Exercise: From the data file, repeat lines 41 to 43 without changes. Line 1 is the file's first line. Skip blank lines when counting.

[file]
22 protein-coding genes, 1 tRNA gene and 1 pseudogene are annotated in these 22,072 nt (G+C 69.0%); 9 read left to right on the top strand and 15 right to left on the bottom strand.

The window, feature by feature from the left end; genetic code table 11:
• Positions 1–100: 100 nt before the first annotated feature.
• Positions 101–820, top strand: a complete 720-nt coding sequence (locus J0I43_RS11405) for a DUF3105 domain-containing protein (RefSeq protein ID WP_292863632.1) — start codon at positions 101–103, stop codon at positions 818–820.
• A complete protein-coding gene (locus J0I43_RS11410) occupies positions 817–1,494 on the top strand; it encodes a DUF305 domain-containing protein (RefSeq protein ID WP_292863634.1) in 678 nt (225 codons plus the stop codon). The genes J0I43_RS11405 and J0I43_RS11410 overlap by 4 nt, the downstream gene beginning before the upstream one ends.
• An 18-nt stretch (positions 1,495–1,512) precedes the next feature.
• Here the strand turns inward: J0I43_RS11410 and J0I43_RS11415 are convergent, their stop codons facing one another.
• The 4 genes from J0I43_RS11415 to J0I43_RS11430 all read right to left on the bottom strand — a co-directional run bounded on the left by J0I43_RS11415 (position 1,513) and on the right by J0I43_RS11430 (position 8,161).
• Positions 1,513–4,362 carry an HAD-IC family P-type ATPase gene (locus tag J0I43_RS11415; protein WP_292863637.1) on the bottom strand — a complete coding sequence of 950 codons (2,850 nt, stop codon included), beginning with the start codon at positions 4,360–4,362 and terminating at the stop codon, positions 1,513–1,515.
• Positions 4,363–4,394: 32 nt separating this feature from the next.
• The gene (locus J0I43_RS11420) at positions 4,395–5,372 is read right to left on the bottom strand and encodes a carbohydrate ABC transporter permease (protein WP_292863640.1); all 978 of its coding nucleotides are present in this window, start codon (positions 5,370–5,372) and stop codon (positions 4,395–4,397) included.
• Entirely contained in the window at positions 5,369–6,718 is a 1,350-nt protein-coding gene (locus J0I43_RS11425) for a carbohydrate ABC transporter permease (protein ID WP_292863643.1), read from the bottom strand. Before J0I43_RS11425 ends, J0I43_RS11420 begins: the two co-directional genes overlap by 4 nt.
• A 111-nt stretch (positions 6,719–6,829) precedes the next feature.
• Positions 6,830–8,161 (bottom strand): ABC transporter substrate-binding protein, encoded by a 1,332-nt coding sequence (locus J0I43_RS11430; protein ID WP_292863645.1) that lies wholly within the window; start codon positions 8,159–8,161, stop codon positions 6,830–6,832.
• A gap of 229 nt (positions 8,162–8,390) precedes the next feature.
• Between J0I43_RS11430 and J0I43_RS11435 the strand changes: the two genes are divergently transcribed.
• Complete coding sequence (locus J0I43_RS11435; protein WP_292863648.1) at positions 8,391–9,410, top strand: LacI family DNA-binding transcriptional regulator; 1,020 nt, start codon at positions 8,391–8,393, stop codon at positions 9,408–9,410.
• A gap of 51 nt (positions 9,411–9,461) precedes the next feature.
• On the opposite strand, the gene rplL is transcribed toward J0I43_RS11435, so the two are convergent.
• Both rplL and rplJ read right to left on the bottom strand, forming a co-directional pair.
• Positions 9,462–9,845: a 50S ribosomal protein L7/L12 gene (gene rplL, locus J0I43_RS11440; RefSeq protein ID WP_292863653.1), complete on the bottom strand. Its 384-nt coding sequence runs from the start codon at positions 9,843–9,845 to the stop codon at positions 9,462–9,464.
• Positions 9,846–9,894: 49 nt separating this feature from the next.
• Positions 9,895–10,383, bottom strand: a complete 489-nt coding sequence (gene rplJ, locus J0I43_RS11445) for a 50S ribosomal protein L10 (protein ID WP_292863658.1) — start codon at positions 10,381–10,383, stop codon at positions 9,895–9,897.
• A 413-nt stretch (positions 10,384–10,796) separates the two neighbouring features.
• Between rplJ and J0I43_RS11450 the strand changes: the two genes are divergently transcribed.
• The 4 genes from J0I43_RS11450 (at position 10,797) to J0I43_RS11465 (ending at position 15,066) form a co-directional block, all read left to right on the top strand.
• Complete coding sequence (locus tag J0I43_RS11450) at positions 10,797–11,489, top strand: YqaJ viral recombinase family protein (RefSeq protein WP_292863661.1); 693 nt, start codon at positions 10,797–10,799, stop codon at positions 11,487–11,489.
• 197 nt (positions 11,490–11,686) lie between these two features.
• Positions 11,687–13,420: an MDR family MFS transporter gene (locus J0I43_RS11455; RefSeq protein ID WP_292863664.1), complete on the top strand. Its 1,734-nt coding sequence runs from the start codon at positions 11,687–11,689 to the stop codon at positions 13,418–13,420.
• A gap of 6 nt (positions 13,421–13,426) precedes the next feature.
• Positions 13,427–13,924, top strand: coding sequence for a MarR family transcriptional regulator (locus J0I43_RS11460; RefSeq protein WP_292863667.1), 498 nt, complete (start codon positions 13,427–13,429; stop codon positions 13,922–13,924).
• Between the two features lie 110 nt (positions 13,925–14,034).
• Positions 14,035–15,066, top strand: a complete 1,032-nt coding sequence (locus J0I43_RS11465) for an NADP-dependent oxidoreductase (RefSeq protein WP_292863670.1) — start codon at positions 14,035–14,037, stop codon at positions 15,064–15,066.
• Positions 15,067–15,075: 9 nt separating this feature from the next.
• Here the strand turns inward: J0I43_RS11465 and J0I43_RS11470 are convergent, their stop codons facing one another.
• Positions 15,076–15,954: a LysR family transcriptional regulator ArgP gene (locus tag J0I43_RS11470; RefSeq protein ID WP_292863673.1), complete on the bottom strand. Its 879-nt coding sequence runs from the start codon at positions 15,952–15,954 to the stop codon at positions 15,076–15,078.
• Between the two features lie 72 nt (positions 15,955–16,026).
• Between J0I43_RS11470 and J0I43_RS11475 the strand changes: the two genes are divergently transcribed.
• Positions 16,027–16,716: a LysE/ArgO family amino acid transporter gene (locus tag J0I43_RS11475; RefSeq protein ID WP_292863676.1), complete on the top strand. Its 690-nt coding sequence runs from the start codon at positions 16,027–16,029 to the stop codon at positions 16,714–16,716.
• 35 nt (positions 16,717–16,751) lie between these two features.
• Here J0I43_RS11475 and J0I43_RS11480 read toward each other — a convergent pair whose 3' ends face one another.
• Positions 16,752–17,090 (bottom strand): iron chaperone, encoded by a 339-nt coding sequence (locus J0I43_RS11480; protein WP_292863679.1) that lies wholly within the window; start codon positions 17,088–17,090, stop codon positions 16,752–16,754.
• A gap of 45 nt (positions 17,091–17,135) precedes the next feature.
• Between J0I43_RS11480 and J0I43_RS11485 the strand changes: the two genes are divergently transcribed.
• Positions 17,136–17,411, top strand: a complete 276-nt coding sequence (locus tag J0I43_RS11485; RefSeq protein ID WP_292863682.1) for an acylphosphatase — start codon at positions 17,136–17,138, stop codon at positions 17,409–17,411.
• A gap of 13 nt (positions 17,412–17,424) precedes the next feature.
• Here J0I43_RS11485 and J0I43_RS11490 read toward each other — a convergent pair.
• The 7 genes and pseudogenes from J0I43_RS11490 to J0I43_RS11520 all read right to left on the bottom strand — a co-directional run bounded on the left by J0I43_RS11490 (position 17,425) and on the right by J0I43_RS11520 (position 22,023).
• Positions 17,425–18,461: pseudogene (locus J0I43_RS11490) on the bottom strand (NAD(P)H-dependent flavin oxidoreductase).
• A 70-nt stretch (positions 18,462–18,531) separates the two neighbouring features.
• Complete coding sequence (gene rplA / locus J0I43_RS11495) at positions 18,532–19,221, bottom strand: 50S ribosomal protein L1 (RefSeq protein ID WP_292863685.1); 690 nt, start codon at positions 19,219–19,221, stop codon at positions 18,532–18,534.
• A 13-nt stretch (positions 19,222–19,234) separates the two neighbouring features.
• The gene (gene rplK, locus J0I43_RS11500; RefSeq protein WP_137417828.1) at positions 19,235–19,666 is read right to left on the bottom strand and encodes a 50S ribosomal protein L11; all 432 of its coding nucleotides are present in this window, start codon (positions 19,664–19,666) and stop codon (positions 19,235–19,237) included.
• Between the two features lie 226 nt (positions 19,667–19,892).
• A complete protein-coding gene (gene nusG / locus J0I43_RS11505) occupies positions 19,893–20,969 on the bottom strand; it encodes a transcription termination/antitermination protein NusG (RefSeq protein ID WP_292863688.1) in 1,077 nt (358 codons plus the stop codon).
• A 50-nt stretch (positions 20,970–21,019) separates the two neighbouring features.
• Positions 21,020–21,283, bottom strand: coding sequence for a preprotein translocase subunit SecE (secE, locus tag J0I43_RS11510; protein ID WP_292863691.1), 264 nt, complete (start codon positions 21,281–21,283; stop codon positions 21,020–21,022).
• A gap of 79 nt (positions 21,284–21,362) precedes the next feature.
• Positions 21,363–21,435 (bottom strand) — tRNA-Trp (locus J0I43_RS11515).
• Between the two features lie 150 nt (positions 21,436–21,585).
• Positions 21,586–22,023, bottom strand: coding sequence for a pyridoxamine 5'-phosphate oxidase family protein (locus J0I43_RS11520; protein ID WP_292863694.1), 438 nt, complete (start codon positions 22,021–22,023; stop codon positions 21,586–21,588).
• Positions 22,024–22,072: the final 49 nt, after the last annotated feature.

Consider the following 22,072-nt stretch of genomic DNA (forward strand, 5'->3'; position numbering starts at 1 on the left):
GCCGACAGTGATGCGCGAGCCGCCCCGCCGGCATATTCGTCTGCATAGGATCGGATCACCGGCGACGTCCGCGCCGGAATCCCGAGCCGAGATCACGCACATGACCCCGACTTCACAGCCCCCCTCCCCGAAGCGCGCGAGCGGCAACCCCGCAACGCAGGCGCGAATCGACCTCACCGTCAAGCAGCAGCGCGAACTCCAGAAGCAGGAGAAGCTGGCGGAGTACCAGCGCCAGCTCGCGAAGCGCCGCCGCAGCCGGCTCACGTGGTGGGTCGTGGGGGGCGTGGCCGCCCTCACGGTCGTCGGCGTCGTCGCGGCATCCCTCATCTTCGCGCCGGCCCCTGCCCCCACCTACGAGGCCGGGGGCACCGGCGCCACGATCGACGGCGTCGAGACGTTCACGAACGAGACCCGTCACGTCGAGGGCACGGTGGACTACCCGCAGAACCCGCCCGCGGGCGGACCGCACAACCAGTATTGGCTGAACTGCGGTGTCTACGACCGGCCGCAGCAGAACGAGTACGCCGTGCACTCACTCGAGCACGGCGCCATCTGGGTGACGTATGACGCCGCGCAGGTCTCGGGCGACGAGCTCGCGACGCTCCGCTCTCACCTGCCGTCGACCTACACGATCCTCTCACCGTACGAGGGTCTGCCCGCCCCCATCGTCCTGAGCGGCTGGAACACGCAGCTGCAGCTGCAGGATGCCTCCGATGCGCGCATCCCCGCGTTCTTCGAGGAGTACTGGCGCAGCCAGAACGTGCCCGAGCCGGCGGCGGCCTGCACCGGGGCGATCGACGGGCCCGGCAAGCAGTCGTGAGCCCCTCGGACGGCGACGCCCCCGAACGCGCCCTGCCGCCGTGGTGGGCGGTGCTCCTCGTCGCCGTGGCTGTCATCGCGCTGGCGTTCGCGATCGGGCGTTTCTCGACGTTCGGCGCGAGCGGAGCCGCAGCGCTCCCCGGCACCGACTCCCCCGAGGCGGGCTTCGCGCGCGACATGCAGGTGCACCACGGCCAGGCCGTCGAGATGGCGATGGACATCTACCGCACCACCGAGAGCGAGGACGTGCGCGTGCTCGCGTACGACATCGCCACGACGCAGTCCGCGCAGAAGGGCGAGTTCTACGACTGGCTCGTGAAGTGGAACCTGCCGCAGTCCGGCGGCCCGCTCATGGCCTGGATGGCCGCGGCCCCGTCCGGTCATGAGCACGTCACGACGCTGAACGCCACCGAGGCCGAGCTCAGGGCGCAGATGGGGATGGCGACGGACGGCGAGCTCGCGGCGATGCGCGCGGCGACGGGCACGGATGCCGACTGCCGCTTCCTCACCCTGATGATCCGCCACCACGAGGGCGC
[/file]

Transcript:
• Here J0I43_RS11475 and J0I43_RS11480 read toward each other — a convergent pair whose 3' ends face one another.
• Positions 16,752–17,090 (bottom strand): iron chaperone, encoded by a 339-nt coding sequence (locus J0I43_RS11480; protein WP_292863679.1) that lies wholly within the window; start codon positions 17,088–17,090, stop codon positions 16,752–16,754.
• A gap of 45 nt (positions 17,091–17,135) precedes the next feature.